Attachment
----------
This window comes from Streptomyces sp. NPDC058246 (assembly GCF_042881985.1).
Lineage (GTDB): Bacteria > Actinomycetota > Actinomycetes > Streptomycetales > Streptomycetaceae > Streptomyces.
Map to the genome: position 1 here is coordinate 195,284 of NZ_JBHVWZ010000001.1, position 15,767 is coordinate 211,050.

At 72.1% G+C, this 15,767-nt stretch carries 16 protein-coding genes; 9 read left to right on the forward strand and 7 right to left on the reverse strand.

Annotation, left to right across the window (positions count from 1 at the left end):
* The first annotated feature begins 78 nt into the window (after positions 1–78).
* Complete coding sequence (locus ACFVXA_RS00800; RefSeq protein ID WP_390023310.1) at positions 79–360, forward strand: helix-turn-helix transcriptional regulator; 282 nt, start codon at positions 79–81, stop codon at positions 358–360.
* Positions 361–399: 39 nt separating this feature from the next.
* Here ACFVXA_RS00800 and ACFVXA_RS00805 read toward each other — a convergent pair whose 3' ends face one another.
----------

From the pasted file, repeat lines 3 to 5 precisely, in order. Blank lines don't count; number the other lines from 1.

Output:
Map to the genome: position 1 here is coordinate 195,284 of NZ_JBHVWZ010000001.1, position 15,767 is coordinate 211,050.

At 72.1% G+C, this 15,767-nt stretch carries 16 protein-coding genes; 9 read left to right on the forward strand and 7 right to left on the reverse strand.

Annotation, left to right across the window (positions count from 1 at the left end):